How to Buy International Stocks If The Dollar Stays Strong
Investors should have a diversified portfolio, and besides domestic stocks, they should also own international stocks. Investing in foreign companies and holding their shares means that you will also be influenced by the currency that is in place in that foreign country. Your international shares’ performance will also be affected by the movement of that currency.
Still, stocks and currencies do not move at the same speed. Currency movements can go in both directions, make your stock profitable or turn it into a complete loss. The dollar I stronger than the majority of currencies, and when foreign investors from America get their return from an international stock, the profits seem not to be that significant once they are converted into USD.
Hedged funds can neutralize the volatility of foreign currencies and the return. There are plenty of foreign hedge funds that can keep your returns safe. Unhedged funds, to the contrary, increase the volatility of foreign currencies for the sole reason that unhedged investors are exposed to it, whereby they do not stimulate growth in value.
Looking at it from a long-term perspective, the currencies’ influence will retreat over time to some extent. Still, it takes many years to do so. To gain from unhedged foreign equity, one has to hold the stock for more than ten years according to many analyses. Only then does the currency start to show a smaller impact on the stock. Since the stock market is rather a liquid and fast market, many opt for hedged fund investments in order to see the stock perform faster.
But we can also put things this way: The new US administration wants to encourage American exports which is the goal of the current US leadership, but that would mean that the dollar has to be weakened in order to attract foreign customers. If this would happen, and the strong dollar really starts to drop in value, unhedged fund investors will have an advantage in the market.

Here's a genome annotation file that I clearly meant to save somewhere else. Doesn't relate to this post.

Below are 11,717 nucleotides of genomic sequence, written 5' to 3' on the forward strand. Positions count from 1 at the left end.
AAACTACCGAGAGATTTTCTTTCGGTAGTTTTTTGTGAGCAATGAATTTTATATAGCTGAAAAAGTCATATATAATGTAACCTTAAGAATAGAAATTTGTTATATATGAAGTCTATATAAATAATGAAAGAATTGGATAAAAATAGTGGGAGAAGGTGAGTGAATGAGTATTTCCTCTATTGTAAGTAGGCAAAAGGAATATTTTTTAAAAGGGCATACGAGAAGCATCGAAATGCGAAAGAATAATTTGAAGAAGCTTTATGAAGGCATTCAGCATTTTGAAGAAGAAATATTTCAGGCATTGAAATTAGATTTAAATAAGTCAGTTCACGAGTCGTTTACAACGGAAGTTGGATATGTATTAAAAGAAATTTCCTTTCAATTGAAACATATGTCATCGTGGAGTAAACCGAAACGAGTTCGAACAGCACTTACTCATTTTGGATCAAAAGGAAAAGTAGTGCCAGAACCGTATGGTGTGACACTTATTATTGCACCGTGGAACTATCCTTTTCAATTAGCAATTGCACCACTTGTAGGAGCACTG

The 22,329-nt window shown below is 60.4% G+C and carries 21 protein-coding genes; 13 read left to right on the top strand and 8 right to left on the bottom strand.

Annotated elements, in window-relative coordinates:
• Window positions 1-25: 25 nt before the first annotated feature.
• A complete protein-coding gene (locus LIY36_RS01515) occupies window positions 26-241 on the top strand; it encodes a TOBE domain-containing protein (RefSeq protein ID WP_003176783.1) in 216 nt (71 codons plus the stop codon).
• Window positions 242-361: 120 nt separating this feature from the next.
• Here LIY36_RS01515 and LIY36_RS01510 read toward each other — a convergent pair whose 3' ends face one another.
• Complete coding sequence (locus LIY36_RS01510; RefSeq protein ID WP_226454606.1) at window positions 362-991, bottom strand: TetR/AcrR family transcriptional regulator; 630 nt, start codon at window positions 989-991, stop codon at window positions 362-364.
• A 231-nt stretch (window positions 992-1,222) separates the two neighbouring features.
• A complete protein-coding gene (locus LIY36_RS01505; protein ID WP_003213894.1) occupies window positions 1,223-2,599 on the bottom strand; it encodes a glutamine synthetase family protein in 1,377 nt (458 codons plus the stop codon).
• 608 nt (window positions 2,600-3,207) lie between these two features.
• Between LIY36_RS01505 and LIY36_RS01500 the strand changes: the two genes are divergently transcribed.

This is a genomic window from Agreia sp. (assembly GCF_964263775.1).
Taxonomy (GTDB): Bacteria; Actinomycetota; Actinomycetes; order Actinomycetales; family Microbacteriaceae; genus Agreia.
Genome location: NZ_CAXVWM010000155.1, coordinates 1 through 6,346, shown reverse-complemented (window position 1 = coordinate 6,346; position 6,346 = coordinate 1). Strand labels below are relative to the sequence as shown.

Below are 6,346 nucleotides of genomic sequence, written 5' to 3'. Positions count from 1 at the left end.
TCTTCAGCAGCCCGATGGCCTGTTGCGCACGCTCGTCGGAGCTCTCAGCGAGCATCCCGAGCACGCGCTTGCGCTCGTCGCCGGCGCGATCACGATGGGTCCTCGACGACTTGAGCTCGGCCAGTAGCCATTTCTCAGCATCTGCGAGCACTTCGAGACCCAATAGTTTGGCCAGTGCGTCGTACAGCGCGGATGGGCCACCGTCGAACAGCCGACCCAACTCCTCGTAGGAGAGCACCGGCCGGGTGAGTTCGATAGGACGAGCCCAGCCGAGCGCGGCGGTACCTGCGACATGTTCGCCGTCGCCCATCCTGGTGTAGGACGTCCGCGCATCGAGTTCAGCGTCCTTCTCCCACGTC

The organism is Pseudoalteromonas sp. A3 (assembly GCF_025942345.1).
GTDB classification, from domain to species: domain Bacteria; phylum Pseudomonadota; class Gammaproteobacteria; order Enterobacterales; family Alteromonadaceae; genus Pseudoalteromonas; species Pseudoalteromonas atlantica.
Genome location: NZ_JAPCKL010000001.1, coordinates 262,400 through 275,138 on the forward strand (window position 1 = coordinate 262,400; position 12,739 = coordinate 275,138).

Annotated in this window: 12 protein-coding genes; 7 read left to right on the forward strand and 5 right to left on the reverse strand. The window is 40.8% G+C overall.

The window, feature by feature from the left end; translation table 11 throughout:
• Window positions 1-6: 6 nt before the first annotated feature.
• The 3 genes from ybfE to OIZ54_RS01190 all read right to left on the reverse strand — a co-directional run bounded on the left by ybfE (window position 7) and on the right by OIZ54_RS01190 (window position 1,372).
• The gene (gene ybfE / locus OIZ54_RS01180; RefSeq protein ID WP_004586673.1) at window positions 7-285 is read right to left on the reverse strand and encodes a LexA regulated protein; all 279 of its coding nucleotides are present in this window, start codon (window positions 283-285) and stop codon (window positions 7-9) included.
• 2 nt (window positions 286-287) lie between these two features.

As an investor who also likes to hold foreign equity, one may opt for a mixed portfolio, a little bit hedged, and a little bit unhedged. Divide your exposure to foreign currencies into two parts, one hedged and one unhedged. In that way, the investor stays protected to some extent and reduces the risk, whereby they have the security that not all of his assets will suffer (or benefit) from exposure.
The economy is uncertain nowadays, and investors need to observe carefully what the leadership decisions will be like. They will heavily influence the economy and the value of the currency and define the course of the movement. As it has not been hard enough already, investors now have to pay double attention and take into account the outcomes of major financial decisions.
Still, many financial advisers say to stay away from foreign stocks, since they are cheap compared to domestic stocks, and that means that they will not boost performance (right now).
The History of The Dollar performance vs. Foreign Currencies
When we look at the past several years, it is noticeable that US investors increased their investments in foreign stocks, but the results were not satisfying at all. Their domestic equities have always been one or two steps ahead of the foreign ones in terms of performance. Especially after the financial crisis of 2008, the US dollar performed significantly better than foreign currencies.
Even if the lack of foreign stocks performance has been going on for decades, some US financial specialists think that foreign investments should be still kept. They base their theory on the past and list the reasons what influenced the foreign stock markets to lag behind their US counterpart.
The specialists, who advocate for an ongoing practice of foreign investments, go back to the 1940’s to explain their point of view. They argue that some markets were completely wiped out after WWII and that the foreign markets bear these consequences even today. Another example from the past is the decade of the 1990’s, also known as the technology boom in the USA, driving up US stocks to new heights.
Still, we cannot regard the foreign currency markets as one, they also vary from country to country, and countries which have a strong currency, like the UK with its GBP, can make the investment worthwhile if you own stocks of a British company.
Another example is the Swiss Franc (CHF) which has proven to be steady and more stable than the rest of the major foreign currencies, and the CHF is probably not going to wipe out your returns on Swiss stock once converted to the USD.
The movement of currencies is defined over a long-term period, and it takes some time on the stock market to get the desired returns, especially after the financial crisis 2008 which requires investors to be patient when investing in foreign stocks, since they will need some time to perform well against the USD.